This brilliantly naturalistic portrait of a young red-headed gentleman in armour was commissioned during the Interregnum, just three years before King Charles II returned from exile and restored the monarchy to England. Although it is not possible to at this stage to identify the sitter, his armour is a sombre reminder that the English Civil War, which had ended with King Charles I’s execution in 1649, was a recent memory.

Contrary to popular opinion, the 1650s were not a cultural wasteland in England under Oliver Cromwell’s Puritanical rule. Portraiture in particular flourished, with the brilliant artist John Michael Wright (1617-94) returning to London in 1656 after almost a decade working abroad. David des Granges, who had followed King Charles II to Scotland in the early 1650s, also returned to London in 1658, advertising himself as the practitioner of ‘the Art of Miniature or Limning, by the Life or Copying, approved to be none of the worst, if not answerable...

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This brilliantly naturalistic portrait of a young red-headed gentleman in armour was commissioned during the Interregnum, just three years before King Charles II returned from exile and restored the monarchy to England. Although it is not possible to at this stage to identify the sitter, his armour is a sombre reminder that the English Civil War, which had ended with King Charles I’s execution in 1649, was a recent memory.

Contrary to popular opinion, the 1650s were not a cultural wasteland in England under Oliver Cromwell’s Puritanical rule. Portraiture in particular flourished, with the brilliant artist John Michael Wright (1617-94) returning to London in 1656 after almost a decade working abroad. David des Granges, who had followed King Charles II to Scotland in the early 1650s, also returned to London in 1658, advertising himself as the practitioner of ‘the Art of Miniature or Limning, by the Life or Copying, approved to be none of the worst, if not answerable in some measure to be the best.’[1] Cromwell himself used portraiture as a promotional tool just as his royal predecessors had done, employing John Hoskin Senior’s nephew, Samuel Cooper (1607/08-72) to paint his portrait ‘warts and all’. Portrait miniatures continued to be commissioned from artists who remained diplomatically neutral in a politically unstable climate. They were an established part of life in the mid seventeenth century – often a celebration of a betrothal or used in mourning – and modest enough to be entirely acceptable to the new Puritan regime.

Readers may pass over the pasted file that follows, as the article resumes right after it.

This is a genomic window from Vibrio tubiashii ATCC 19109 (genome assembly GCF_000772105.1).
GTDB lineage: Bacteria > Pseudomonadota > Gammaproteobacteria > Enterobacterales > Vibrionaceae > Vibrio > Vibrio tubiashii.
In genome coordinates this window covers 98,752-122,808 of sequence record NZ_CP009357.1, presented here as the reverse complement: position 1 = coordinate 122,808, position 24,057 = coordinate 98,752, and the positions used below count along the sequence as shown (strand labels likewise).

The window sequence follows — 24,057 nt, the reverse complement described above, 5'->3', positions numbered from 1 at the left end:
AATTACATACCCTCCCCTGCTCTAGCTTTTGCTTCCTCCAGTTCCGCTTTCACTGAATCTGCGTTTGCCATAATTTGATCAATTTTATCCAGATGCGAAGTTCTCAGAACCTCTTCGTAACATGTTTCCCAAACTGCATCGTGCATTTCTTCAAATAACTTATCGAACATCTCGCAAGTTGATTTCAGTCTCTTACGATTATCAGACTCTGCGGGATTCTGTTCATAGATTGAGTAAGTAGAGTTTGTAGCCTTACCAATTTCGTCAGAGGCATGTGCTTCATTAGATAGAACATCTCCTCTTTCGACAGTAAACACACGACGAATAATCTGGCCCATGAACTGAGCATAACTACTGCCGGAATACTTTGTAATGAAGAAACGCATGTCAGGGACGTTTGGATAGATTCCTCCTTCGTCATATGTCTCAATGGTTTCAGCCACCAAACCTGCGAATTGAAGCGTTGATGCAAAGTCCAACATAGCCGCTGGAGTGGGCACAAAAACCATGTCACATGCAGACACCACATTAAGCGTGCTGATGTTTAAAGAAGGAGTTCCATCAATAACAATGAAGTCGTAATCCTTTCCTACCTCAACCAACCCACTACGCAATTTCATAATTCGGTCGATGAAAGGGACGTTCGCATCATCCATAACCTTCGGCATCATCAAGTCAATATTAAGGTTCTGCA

By 1657, the date of this portrait, the name ‘Hoskins’ had been synonymous with highly sophisticated court-centric portrait miniatures, spanning the reign of Charles I and then smoothly rolling into Cromwell’s reign as Lord Protector. The existence of a signed self-portrait by Hoskins’s son, also called John, has allowed for a revision of miniatures signed with the ‘JH’ monogram after 1645 as by the younger man.[2] So successful was John Hoskins senior as an artist, partially due to his close relationship with the famed artist Anthony van Dyck, whose paintings he often interpreted in little, that the continuation of the name, and technique, from father to son may have inspired confidence in patrons.

Hoskins senior (c.1590-1664/5) was also the uncle of Samuel and Alexander Cooper, the former eventually eclipsing his uncle with his internationally recognised success. Both Hoskins senior and junior often included architecture amongst the more general topography in the background of his miniatures, and it is possible that the simple outline of buildings in the present miniature could depict the estate of the young man. Interestingly it looks to be of a ruined house and may have been one of the many buildings destroyed or damaged during the fighting of the English Civil War.

[1] Mercurius Politicus, 22–29 July 1658, 701, as quoted in Helen Pierce, "“The Bold Adventure of All”: Reconstructing the Place of Portraits in Interregnum England", British Art Studies, Issue 16, https://doi.org/10.17658/issn.2058-5462/issue-16/hpierce

[2] Collection of the Duke of Buccleuch and Queensbury. For further discussion see Stephens, Richard. "The Hoskins Family of Limners: A New Document." The British Art Journal 19, no. 3 (2018): 78-79. Accessed April 16, 2021. https://www.jstor.org/stable/48584554.

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500 Years of British Art